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Gaming in the Medieval English Text

Sir Gawain and the Green Knight and the Cotton Nero A.x Manuscript

Series: Ludic Cultures

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This book innovatively combines traditional manuscript study with contemporary cultural game theory to show how the enigmatic fourteenth-century Middle English romance, Sir Gawain and the Green Knight, launches a multidimensional game with the reader in its unique manuscript context, Cotton Nero A.x. The authors argue that the poem positions the reader as a player who constructs meaning through the poem’s multivalent games within games: the exchange-of-winnings game nested within the exchange-of-blows game, nested within the Christmas games of Arthur’s court. The reader’s agency especially comes to the foreground when one takes the gaming aspects of the manuscript layout into account. The varying placement of the bobs, along with other codicological aspects of MS Cotton Nero A.x, brings a meta-textual level of game into play, one that ultimately authorizes reading as a variable action. The authors conclude that fluid reading does not undermine the spiritual devotion evoked in the manuscript, but deepens it through the dialectic of game.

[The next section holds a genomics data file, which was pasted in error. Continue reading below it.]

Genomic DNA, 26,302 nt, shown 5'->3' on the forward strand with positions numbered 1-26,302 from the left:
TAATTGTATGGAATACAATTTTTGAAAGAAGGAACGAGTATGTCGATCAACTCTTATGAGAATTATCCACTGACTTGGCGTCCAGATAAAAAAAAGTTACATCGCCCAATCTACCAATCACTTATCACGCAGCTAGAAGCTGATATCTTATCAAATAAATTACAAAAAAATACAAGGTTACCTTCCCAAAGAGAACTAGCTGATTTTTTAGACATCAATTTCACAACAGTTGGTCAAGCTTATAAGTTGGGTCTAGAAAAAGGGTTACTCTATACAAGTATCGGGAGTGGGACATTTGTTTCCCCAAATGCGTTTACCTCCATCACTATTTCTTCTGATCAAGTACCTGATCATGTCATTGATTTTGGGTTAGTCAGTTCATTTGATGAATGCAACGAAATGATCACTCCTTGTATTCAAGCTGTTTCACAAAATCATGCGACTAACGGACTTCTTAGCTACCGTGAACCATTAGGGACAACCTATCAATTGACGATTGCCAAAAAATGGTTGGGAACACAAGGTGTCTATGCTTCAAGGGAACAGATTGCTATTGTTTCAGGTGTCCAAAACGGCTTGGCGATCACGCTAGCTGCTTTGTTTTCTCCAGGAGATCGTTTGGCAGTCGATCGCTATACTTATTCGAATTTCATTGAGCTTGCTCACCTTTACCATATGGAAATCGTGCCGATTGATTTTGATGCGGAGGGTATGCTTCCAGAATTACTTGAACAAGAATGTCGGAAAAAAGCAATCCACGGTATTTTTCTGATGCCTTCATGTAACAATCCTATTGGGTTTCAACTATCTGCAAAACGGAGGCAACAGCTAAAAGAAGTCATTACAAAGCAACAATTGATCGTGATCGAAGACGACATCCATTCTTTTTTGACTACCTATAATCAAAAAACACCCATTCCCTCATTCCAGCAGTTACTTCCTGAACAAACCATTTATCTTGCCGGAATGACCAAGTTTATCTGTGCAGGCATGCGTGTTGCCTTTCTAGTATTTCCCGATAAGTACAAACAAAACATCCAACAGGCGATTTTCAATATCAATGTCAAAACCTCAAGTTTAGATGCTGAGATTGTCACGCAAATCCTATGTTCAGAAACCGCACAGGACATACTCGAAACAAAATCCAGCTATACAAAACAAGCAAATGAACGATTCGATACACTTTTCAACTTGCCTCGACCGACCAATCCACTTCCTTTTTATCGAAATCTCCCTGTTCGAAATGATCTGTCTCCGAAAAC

Author Information

Julie Nelson Couch, Texas Tech University, Lubbock, USA, and Kimberly K. Bell, Sam Houston State University, Huntsville, Texas, USA.
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Audience: Medievalists, scholars of English Language and Literature, Games Studies, Manuscript Studies